A new survey from Gallup, the Knight Foundation, and the Newseum Institute offers a bit of much-needed data about free speech on college campuses. The survey provides context for how students themselves view the integrity of free speech and how different demographics view First Amendment protections. But even as it begins to offer insight on some of the central issues in play, the survey poses new questions—that it can’t quite answer—about the very nature of free speech. With a framework limited to five easily delineated constitutional freedoms, the survey misses out on some other considerations that can make college campuses foreign lands to older commentators. Gender expression and fluidity, Internet accessibility, and the potential for social-media backlash, for example, are important considerations that aren’t so clearly defined in the First Amendment.
But first, the results. In a sample of over 3,000 college students across 240 colleges, a strong majority viewed all forms of First Amendment-protected freedoms as secure. Seventy-three percent viewed freedom of speech as secure or very secure, and 81 percent view freedom of the press as secure. Half of all college students said they thought free-speech protections have grown stronger over the past two decades. Students themselves seem to be less concerned about a wave of “political correctness” overtaking free speech than some journalists.
Black students seem to be less sure about First Amendment protections than their white counterparts, though. Across each of the five freedoms—religion, speech, press, assembly, and petition—black students were less likely to rate them as secure; two-thirds of all black students said they believe freedom of assembly is under threat. While certain writers have caricatured racial “social-justice warriors” as anti-freedom zealots who simply wish to curtail speech they don’t agree with, this data point provides a reality check. How does that caricature fit with this survey’s suggestion that black students are more afraid than anyone of losing their freedoms? Recent events such as the University of Missouri protests especially bring this into focus. After professor Melissa Click stonewalled a reporter at a protester camp, that incident became an opportunity to chide student protesters. But the black students involved seemed to be deeply concerned about their own rights to assemble and speak out freely, a fear that was well-informed by America’s history of crushing racial dissent.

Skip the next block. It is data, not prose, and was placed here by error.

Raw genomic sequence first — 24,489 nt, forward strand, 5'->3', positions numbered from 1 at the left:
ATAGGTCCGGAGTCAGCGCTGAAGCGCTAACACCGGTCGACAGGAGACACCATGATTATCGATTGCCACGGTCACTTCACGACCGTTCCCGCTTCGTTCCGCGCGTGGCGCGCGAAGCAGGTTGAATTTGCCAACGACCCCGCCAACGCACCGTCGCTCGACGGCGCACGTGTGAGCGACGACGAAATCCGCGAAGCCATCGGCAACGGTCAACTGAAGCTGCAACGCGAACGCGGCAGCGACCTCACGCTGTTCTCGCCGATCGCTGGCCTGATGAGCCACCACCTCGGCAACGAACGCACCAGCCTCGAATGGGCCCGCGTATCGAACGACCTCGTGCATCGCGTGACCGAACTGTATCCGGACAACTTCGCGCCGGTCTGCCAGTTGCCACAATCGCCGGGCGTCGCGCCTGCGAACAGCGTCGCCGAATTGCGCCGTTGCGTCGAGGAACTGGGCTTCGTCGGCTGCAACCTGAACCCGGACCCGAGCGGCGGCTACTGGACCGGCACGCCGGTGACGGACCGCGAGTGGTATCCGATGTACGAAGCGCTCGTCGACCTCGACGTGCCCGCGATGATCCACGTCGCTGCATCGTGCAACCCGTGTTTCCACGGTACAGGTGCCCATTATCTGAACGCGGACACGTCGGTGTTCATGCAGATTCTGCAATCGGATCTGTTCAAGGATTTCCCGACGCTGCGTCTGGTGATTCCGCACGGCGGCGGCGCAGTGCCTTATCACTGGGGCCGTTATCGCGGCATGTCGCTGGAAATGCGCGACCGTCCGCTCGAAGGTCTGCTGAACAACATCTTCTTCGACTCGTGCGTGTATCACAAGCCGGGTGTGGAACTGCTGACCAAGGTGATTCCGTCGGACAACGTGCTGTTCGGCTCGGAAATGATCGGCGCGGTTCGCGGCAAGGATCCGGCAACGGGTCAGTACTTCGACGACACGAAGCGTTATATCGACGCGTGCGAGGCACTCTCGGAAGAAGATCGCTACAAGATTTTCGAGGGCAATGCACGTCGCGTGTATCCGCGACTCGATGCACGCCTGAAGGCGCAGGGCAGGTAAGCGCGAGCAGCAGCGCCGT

The apparent gulf between student viewpoints and commentary could have a deeper cause: Some American students may have novel conceptualizations of the appropriate boundaries of free speech. According to this survey, the vast majority of college students, even women and black students, believe campuses should not restrict political views as a matter of policy, even if those views are offensive to some. Students tend to draw the line at slurs and ethnically stereotypical costumes, however, with 69 and 63 percent, respectively, believing campuses should have the ability to restrict those kinds of expressions. A previous study has indicated that other adults are far less enthusiastic about creating policy to minimize slurs, which showcases just how much students and older adults differ in their views of free speech.
While the survey does have items pertaining to social media, it has some trouble grappling with the fact that social media is now a natural and necessary extension of campus life, as opposed to a separate world with separate rules. The survey is limited—as is the free-speech debate—by an outdated reading of journalistic freedoms. “Do you think students should or should not be able to prevent reporters from covering protests held on college campuses?” the survey asks students, perhaps referring to instances like the mishap at Mizzou. But the survey does not broach questions like whether protected tweets or Facebook posts can or should be shared, or whether campuses could monitor or take action on social-media organizing and offensive posts. These considerations are probably more immediately present in the minds of students than journalists’ admission to in-person rallies.
That’s not to say this survey isn’t important. Perhaps this data will facilitate a more level and productive discourse on the real ways in which college students’ views on the First Amendment might be changing––and whether that’s a bad thing. But maybe this poll should also prompt some reflection: Hand-wringing about the First Amendment on college campuses doesn’t necessarily capture what students think about free speech, let alone the novel questions about free speech they are facing in their everyday lives.